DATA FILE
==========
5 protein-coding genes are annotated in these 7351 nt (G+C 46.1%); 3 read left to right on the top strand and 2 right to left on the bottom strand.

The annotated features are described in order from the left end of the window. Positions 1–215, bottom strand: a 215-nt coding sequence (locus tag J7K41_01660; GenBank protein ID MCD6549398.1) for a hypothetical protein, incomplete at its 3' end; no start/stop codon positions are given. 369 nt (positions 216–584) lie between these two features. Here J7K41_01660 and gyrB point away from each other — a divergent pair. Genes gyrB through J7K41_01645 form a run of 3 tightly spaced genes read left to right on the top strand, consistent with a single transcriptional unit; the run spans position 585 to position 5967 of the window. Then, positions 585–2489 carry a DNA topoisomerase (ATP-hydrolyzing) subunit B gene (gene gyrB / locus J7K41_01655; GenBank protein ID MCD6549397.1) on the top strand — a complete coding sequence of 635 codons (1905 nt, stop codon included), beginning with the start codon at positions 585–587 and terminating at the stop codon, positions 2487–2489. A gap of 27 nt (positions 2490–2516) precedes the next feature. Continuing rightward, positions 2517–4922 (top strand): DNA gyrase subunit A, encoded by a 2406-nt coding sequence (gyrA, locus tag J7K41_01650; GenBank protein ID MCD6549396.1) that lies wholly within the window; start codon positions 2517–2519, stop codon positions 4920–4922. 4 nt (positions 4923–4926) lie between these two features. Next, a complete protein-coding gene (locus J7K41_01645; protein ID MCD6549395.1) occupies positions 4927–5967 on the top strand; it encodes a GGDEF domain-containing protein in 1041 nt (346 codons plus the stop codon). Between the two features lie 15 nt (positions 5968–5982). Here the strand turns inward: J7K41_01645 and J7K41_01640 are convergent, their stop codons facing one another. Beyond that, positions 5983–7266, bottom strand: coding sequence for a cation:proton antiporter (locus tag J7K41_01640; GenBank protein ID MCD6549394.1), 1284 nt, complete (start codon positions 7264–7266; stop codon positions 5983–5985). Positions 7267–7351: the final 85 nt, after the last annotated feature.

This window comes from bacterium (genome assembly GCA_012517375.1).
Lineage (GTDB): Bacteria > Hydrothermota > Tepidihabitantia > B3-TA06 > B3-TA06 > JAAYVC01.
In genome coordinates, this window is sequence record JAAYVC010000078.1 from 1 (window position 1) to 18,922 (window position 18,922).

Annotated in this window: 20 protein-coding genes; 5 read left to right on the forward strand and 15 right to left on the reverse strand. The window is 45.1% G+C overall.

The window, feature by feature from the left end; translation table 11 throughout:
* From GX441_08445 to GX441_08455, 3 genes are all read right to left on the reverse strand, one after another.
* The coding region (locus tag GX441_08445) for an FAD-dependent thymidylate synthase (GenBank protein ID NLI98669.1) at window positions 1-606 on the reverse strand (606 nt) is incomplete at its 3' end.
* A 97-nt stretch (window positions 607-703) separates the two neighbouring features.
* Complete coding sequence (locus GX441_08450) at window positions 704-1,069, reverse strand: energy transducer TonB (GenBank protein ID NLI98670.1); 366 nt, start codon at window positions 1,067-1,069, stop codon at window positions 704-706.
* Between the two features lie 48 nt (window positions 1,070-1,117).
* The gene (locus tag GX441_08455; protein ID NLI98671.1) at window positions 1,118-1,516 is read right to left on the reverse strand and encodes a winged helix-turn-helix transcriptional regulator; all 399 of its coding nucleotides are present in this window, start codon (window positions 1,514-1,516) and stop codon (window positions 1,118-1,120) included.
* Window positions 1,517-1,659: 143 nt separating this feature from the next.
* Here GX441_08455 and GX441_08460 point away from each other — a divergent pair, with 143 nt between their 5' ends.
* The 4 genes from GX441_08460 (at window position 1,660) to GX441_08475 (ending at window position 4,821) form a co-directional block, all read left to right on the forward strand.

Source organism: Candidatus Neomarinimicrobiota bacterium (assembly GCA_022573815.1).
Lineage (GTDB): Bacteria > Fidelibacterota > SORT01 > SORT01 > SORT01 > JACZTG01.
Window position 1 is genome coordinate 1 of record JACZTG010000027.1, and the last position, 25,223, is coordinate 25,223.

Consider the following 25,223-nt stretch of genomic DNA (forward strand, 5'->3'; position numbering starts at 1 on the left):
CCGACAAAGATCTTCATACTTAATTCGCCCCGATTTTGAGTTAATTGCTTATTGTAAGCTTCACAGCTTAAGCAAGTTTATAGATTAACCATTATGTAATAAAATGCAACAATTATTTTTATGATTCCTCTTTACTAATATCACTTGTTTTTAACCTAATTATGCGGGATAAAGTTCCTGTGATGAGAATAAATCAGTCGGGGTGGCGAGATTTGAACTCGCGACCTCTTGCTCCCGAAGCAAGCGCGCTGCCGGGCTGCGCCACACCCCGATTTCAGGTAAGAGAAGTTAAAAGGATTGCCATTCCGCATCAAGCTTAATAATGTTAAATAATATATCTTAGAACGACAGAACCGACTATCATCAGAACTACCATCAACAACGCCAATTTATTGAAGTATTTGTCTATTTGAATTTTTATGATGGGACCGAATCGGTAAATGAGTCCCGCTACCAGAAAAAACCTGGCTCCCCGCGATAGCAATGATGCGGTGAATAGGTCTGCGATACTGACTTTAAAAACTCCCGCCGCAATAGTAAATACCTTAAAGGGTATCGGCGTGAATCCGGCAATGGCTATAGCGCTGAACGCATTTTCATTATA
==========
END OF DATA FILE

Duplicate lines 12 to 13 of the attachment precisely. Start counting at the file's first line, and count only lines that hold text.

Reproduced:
* Between the two features lie 48 nt (window positions 1,070-1,117).
* The gene (locus tag GX441_08455; protein ID NLI98671.1) at window positions 1,118-1,516 is read right to left on the reverse strand and encodes a winged helix-turn-helix transcriptional regulator; all 399 of its coding nucleotides are present in this window, start codon (window positions 1,514-1,516) and stop codon (window positions 1,118-1,120) included.